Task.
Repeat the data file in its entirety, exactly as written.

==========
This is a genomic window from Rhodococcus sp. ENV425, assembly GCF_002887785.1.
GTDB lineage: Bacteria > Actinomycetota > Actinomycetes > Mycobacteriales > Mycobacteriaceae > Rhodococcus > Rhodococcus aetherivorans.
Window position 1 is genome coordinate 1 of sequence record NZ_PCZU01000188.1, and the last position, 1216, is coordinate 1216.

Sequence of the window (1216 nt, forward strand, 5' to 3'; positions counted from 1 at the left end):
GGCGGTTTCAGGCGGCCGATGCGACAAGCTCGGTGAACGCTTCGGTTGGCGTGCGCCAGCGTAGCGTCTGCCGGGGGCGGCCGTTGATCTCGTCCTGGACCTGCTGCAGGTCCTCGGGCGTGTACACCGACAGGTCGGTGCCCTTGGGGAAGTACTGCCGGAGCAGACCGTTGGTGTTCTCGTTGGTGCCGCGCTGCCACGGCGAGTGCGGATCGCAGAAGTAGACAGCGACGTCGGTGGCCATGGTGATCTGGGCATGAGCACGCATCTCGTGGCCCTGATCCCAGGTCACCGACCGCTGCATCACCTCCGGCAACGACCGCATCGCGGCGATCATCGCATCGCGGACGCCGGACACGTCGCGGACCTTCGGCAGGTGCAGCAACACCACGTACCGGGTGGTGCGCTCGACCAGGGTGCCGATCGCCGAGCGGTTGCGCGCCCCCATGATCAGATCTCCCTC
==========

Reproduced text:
This is a genomic window from Rhodococcus sp. ENV425, assembly GCF_002887785.1.
GTDB lineage: Bacteria > Actinomycetota > Actinomycetes > Mycobacteriales > Mycobacteriaceae > Rhodococcus > Rhodococcus aetherivorans.
Window position 1 is genome coordinate 1 of sequence record NZ_PCZU01000188.1, and the last position, 1216, is coordinate 1216.

Sequence of the window (1216 nt, forward strand, 5' to 3'; positions counted from 1 at the left end):
GGCGGTTTCAGGCGGCCGATGCGACAAGCTCGGTGAACGCTTCGGTTGGCGTGCGCCAGCGTAGCGTCTGCCGGGGGCGGCCGTTGATCTCGTCCTGGACCTGCTGCAGGTCCTCGGGCGTGTACACCGACAGGTCGGTGCCCTTGGGGAAGTACTGCCGGAGCAGACCGTTGGTGTTCTCGTTGGTGCCGCGCTGCCACGGCGAGTGCGGATCGCAGAAGTAGACAGCGACGTCGGTGGCCATGGTGATCTGGGCATGAGCACGCATCTCGTGGCCCTGATCCCAGGTCACCGACCGCTGCATCACCTCCGGCAACGACCGCATCGCGGCGATCATCGCATCGCGGACGCCGGACACGTCGCGGACCTTCGGCAGGTGCAGCAACACCACGTACCGGGTGGTGCGCTCGACCAGGGTGCCGATCGCCGAGCGGTTGCGCGCCCCCATGATCAGATCTCCCTC